Food talk Tuesday, today I’m going to talk about sauces. It’s a lot more fun than you might think. y’all know that this summer I’m learning how to make sauces.I’m really excited about it, most likely that will happen in July. But let’s take a deeper dive into sauces. there are millions of sauces in this world, different prep methods, different flavors, different ingredients.
Two sauces stand out from the crowd; gravy and béchmel sauce. These two are known as basic sauces. Take gravy, for instance, you can make a lot of different sauces using the base for the gravy. Red wine sauce, pepper sauce, venison sauces, a variety of cream sauces etc. When it comes to the béchmel sauce you can use the same base to make the mornay sauce( which is béchmel sauce with cheese) or mustard sauce. You can also use them for what they are the gravy is perfect for a lot of different dishes, so is the béchmel sauce. This summer I’m learning how to make béchmel sauce and gravy and I’m super excited about it.
The béchmel sauce also known as “white sauce” is known as the mother sauce of French cuisine. Even though you might think that the béchmel sauce is French you’re mistaken because it’s actually Italian. Where does it originally come from? Well, let me tell you a little about that.
In Italy the béchmel sauce is called Besciamelle witch is the Italian equivalent for the French béchmel sauce. The base for the sauce is very easy, only consisting of a roux. Flour, butter, and milk. The sauce originally comes from the Renaissance in Tuscany, at that time the sauce was known as Coletta or Salsa Colla which means “glue sauce” because of the consistency of the sauce. The sauce was first brought to France in 1533 by the well known Catherina de’Medici. Then Louis de béchmel a d Marquis Nointel got the honorary for bringing the sauce to King LouisXIV attention and as a result, the sauce was named after Louis de béchmel. Back in Italy, the sauce was prominent Italian cooking context of the Renaissance as Salsa Colla. My family uses the béchmel sauce or the mornay sauce a lot in our family. For vegetable stews, gratins or when my mom makes her famous lasagna. You can season and flavor the sauce as much or as little as you might want. We usually use garlic, cheese, pepper, and nutmeg as a seasoning for he béchmel sauce and for the mornay sauce. I’m super excited about learning how to make this sauce this summer.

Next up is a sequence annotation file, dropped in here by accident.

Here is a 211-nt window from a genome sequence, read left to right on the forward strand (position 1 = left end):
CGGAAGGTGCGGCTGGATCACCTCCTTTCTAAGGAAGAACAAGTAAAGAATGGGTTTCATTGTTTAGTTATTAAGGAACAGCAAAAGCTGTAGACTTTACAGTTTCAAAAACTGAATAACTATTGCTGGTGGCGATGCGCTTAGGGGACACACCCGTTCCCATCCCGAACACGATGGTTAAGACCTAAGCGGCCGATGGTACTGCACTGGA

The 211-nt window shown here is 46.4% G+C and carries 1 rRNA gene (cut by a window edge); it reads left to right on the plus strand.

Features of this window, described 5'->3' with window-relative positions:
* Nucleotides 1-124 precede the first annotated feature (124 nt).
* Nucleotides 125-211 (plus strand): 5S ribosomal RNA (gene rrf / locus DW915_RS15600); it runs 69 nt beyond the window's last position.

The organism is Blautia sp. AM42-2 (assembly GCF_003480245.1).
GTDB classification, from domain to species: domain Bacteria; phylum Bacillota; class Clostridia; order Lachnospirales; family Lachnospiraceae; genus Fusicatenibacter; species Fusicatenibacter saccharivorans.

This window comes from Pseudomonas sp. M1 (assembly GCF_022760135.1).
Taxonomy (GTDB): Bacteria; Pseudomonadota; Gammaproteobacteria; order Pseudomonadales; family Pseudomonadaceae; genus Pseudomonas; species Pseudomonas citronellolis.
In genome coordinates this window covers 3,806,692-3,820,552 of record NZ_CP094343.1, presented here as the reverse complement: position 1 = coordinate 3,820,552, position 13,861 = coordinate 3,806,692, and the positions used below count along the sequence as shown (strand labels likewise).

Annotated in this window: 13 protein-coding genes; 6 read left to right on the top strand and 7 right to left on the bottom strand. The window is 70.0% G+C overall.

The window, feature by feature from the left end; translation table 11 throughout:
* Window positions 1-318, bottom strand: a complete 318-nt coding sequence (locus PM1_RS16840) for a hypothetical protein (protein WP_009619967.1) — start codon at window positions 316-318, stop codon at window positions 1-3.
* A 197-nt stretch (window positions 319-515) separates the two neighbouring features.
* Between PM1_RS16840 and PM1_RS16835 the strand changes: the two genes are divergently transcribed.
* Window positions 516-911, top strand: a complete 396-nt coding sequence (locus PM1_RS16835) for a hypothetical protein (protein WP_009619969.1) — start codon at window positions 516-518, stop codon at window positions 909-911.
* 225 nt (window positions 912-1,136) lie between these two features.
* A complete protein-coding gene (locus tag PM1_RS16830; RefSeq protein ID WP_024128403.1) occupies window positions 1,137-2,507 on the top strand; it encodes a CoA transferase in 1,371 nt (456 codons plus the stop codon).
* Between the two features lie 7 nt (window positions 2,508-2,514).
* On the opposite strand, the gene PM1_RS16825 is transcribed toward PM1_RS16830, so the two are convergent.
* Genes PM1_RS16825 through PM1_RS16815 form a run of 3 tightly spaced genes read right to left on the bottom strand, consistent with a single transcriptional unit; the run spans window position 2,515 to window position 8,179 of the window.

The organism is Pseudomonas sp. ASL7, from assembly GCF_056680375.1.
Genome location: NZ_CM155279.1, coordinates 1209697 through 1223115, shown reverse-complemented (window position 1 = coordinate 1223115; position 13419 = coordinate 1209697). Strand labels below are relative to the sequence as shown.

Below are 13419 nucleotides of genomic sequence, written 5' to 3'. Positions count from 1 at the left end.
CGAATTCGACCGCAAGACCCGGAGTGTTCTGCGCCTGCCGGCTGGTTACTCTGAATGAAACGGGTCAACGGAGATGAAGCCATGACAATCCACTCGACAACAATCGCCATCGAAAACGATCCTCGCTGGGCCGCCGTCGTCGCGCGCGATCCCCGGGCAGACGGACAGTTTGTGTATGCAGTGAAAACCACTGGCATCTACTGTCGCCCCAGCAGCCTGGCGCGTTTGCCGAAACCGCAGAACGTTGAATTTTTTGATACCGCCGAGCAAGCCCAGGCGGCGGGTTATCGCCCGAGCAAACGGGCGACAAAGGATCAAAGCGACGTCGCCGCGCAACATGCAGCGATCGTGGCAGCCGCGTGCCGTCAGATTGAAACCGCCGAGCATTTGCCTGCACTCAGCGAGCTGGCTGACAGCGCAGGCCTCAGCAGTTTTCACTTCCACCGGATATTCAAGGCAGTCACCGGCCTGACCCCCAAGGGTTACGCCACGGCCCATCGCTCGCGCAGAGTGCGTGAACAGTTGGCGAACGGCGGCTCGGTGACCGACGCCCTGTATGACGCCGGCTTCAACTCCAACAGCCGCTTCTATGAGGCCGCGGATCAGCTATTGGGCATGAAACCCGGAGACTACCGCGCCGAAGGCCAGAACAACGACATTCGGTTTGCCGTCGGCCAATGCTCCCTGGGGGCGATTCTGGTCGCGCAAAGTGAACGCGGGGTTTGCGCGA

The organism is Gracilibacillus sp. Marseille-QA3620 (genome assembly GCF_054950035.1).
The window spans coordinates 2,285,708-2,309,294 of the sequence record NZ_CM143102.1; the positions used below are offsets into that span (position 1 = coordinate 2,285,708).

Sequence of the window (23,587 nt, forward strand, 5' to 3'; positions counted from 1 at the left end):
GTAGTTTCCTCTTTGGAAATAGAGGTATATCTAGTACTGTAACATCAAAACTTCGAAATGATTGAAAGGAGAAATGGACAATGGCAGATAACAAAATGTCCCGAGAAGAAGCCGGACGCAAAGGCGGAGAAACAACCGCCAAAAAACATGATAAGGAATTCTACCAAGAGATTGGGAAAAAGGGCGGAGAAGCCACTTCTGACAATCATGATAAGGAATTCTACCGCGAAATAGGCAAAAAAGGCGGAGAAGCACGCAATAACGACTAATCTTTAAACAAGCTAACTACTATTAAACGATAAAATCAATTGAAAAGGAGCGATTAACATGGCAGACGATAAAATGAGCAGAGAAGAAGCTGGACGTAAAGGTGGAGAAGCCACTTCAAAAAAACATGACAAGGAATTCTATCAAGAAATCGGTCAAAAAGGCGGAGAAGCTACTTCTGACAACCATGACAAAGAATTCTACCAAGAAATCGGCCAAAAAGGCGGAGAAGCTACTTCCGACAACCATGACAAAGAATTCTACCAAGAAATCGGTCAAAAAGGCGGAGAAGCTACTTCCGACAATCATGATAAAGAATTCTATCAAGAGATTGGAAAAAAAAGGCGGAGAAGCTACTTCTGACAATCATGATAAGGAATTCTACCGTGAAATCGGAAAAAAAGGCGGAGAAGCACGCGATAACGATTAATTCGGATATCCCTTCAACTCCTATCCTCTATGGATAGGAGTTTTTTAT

Moving from one base sauce to another, now let’s talk about gravy. Gravy is usually made from juices that naturally run of the meat while cooking, but you can also use broth as a substitute. Cornstarch or flour is used to thicken the gravy. You add butter, flour/cornstarch then broth or juices from a cooked meat. In béchmel you use milk, and in gravy, you use broth or juices from a cooked piece of meat. the sauce may be furthered colored and flavored by using gravy salt which basically is a simple mix of salt and caramel food coloring, some also prefer using gravy browning which is gravy salt dissolved in water. Gravy is commonly served with meatloaf, a large variety of meats, but also for potatoes and rice.
There are hundreds of ideas how and what to use the gravy for. Giblet Gravy, red-eye-gravy, mushroom gravy, onion gravy, vegetable gravy, brown gravy, cream gravy and many more. We all know that throughout U.S. gravy is eaten with Thanksgiving foods such as turkey, mash potatoes, and stuffing. But on in the south, a sausage gravy eaten with biscuits is commonly eaten as well, as well as white gravy for chicken fried steak, rice, and gravy these are a staple of Cajun and Creole cuisine that is often used in the southern kitchen of Louisiana.
Béchmel sauce and Gravy is commonly used all over the country and in the world. I’m looking forward learning the two of them this summer.
This was a sauce history lesson form my side of the kitchen today. Maybe you learned something new, maybe not. Either way, I’m happy you decided to stop by.
I hope all of you have an amazing Tuesday so far, and I hope to see you back here tomorrow for a new post.
Coming up tomorrow: Food trucks, what a wonderful invention